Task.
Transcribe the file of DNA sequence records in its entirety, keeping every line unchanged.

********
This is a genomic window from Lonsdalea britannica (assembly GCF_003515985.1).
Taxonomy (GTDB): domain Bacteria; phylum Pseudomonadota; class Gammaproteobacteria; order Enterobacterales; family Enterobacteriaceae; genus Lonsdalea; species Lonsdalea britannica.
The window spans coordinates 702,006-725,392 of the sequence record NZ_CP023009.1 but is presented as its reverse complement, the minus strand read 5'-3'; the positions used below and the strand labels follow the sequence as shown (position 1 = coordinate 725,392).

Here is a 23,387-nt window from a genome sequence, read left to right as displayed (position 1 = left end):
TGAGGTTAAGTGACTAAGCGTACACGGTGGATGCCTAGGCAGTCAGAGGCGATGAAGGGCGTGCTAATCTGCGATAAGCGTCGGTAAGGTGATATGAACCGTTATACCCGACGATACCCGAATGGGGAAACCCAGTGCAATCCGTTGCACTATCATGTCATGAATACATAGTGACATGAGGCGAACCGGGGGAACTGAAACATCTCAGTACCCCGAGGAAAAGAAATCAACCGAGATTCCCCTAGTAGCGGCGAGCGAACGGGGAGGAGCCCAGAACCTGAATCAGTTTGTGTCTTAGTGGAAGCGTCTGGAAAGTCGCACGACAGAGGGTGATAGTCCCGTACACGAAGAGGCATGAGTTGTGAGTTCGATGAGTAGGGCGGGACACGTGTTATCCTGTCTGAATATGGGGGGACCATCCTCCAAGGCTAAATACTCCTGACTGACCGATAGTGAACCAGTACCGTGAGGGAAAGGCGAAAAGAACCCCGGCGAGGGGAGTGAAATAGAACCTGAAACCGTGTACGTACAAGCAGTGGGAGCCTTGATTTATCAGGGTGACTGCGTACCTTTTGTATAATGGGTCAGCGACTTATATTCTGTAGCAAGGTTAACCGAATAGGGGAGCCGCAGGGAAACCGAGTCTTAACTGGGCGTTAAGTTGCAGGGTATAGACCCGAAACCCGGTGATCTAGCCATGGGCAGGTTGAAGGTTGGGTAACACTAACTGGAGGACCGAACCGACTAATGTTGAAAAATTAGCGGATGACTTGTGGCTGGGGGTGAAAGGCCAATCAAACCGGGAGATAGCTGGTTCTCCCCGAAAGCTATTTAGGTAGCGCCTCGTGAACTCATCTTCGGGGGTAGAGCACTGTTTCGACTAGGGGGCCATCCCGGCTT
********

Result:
This is a genomic window from Lonsdalea britannica (assembly GCF_003515985.1).
Taxonomy (GTDB): domain Bacteria; phylum Pseudomonadota; class Gammaproteobacteria; order Enterobacterales; family Enterobacteriaceae; genus Lonsdalea; species Lonsdalea britannica.
The window spans coordinates 702,006-725,392 of the sequence record NZ_CP023009.1 but is presented as its reverse complement, the minus strand read 5'-3'; the positions used below and the strand labels follow the sequence as shown (position 1 = coordinate 725,392).

Here is a 23,387-nt window from a genome sequence, read left to right as displayed (position 1 = left end):
TGAGGTTAAGTGACTAAGCGTACACGGTGGATGCCTAGGCAGTCAGAGGCGATGAAGGGCGTGCTAATCTGCGATAAGCGTCGGTAAGGTGATATGAACCGTTATACCCGACGATACCCGAATGGGGAAACCCAGTGCAATCCGTTGCACTATCATGTCATGAATACATAGTGACATGAGGCGAACCGGGGGAACTGAAACATCTCAGTACCCCGAGGAAAAGAAATCAACCGAGATTCCCCTAGTAGCGGCGAGCGAACGGGGAGGAGCCCAGAACCTGAATCAGTTTGTGTCTTAGTGGAAGCGTCTGGAAAGTCGCACGACAGAGGGTGATAGTCCCGTACACGAAGAGGCATGAGTTGTGAGTTCGATGAGTAGGGCGGGACACGTGTTATCCTGTCTGAATATGGGGGGACCATCCTCCAAGGCTAAATACTCCTGACTGACCGATAGTGAACCAGTACCGTGAGGGAAAGGCGAAAAGAACCCCGGCGAGGGGAGTGAAATAGAACCTGAAACCGTGTACGTACAAGCAGTGGGAGCCTTGATTTATCAGGGTGACTGCGTACCTTTTGTATAATGGGTCAGCGACTTATATTCTGTAGCAAGGTTAACCGAATAGGGGAGCCGCAGGGAAACCGAGTCTTAACTGGGCGTTAAGTTGCAGGGTATAGACCCGAAACCCGGTGATCTAGCCATGGGCAGGTTGAAGGTTGGGTAACACTAACTGGAGGACCGAACCGACTAATGTTGAAAAATTAGCGGATGACTTGTGGCTGGGGGTGAAAGGCCAATCAAACCGGGAGATAGCTGGTTCTCCCCGAAAGCTATTTAGGTAGCGCCTCGTGAACTCATCTTCGGGGGTAGAGCACTGTTTCGACTAGGGGGCCATCCCGGCTT